Era and Faisal - note: no brown coat. It is almost warm here, while the rest of Europe is freezing.
Inspecting an installed tapestry; Barbaro in foreground.
Faisal, Barbaro and Omar, the Director of CAAM. Barbaro and Omar grew up together in Cuba.
The patio in the staff area at CAAM. What wouldn't we give to have such a place for our staff at Magnolia.
Faisal and Barbaro's sister, Marilu (sp?), who is an artist living in Barcelona. They give a thumbs up to the food. Squash or pumpkin soup in front of Marilu.
I haven't so far mentioned the problems we were having with our flights on this trip. We had 3 different flights either cancel or change on us. A joint flight operated by Iberia and Vueling from Seville to Las Palmas was moved up one day. Fortunately, they gave us more than a week's notice, so we were able to change hotel reservations, other travel, etc. while on our trip with sometimes spotty internet connections.
When we arrived in Seville and met up with Salustiano, he told us that SpanAir that day, and quite suddenly, had gone bankrupt and ceased operations. They were not operating, not refunding any money, and not paying their staff their wages. We were scheduled to fly out of the Canary Islands to Barcelona on SpanAir. When we searched for replacement tickets, they were almost impossible to find. We almost thought we would have to cancel the Canary Islands, but ended up booking with the dreaded Ryanair at great expense (as it was last minute). The problem was they had no flights available on the day we wanted, Saturday, and we had to fly out on Friday afternoon, right before Faisal's opening. We also paid an exorbitant price to check our little carry-on (about $50), as TryingAir (Ryanair) charged Marilu (above) an extra 120 British pounds (about $190) for her carry-on. They charge you more if you don't pay for it on-line, and they are so friggin arbitrary. On our flight many people had oversized carry-ons, but on some flights the people in charge are Nazis and overcharge you for everything. Actually, the TryinAir staff in the Canary Islands were pleasant and seemed like normal people.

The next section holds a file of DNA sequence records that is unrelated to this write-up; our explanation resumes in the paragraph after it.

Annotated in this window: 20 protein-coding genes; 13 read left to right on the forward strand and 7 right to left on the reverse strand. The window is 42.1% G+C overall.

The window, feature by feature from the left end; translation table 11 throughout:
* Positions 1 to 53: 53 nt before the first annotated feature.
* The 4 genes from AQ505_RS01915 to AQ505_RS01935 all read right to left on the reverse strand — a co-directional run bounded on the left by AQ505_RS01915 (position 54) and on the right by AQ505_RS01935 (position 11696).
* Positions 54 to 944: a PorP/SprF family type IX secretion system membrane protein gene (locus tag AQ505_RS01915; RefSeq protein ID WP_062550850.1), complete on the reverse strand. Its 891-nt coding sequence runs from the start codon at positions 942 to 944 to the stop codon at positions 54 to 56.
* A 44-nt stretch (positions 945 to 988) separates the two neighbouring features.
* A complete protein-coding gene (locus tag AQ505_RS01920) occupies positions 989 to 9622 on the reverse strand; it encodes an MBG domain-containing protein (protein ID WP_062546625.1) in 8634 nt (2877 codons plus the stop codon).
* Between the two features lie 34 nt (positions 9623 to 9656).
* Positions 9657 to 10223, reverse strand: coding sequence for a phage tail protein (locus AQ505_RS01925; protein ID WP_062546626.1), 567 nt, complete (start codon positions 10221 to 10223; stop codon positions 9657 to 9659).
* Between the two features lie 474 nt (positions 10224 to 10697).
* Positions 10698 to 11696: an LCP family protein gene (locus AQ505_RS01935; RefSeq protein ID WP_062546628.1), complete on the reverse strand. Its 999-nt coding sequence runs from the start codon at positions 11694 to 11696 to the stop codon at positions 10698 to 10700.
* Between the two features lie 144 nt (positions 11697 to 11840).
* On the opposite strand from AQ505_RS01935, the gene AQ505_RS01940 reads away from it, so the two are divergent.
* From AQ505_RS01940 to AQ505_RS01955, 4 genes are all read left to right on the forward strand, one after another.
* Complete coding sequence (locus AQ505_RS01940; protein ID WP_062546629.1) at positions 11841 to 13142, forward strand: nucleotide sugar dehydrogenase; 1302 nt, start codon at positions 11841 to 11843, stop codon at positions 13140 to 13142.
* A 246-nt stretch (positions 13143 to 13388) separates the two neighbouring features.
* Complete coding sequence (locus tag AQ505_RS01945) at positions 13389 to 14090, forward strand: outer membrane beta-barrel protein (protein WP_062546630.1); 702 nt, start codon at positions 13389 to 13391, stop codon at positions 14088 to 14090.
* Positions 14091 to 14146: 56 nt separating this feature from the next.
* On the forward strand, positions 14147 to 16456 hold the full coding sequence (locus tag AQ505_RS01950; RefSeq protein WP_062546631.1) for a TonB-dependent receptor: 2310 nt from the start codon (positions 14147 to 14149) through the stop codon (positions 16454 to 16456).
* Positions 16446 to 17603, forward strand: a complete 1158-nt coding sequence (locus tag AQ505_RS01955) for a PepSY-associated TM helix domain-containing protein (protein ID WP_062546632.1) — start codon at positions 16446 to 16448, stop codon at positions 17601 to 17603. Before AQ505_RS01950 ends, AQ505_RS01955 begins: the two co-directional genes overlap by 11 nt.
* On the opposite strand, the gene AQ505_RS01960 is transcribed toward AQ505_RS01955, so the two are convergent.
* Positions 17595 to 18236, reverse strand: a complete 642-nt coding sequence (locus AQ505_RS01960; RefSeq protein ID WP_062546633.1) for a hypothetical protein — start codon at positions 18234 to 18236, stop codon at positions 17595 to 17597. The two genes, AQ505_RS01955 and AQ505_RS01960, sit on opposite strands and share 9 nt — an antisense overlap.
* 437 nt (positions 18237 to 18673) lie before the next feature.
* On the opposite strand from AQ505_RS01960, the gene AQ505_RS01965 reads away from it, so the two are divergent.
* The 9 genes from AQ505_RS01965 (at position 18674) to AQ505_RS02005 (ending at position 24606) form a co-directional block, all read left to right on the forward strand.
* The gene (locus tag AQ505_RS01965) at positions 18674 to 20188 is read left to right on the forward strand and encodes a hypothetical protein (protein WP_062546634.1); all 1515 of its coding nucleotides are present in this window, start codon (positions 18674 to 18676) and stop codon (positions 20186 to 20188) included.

Finally, and I'm now writing from the perspective of the present, because we flew home last night and are only pretending to be in the Canaries in this blog, we woke up yesterday morning to an email from British Air informing us that our flight from Barcelona to London had been cancelled. We later found out that this was probably due to heavy snow in London and elsewhere. The air traffic controllers had ordered that half the flights in and out of Heathrow should be cancelled. We scrambled, emailing, calling England, and were able to secure and make an earlier flight, which meant we left our Barcelona apartment immediately and sooner than planned.
Fortunately, and so far as usual, we missed most of the horrible weather that the rest of Europe was experiencing. We hadn't even realized there was a problem. The canals in Venice were/maybe are in danger of freezing. Our friend, Elisabetta Wholey, sent us this photo of her place in Umbria.
Era and Don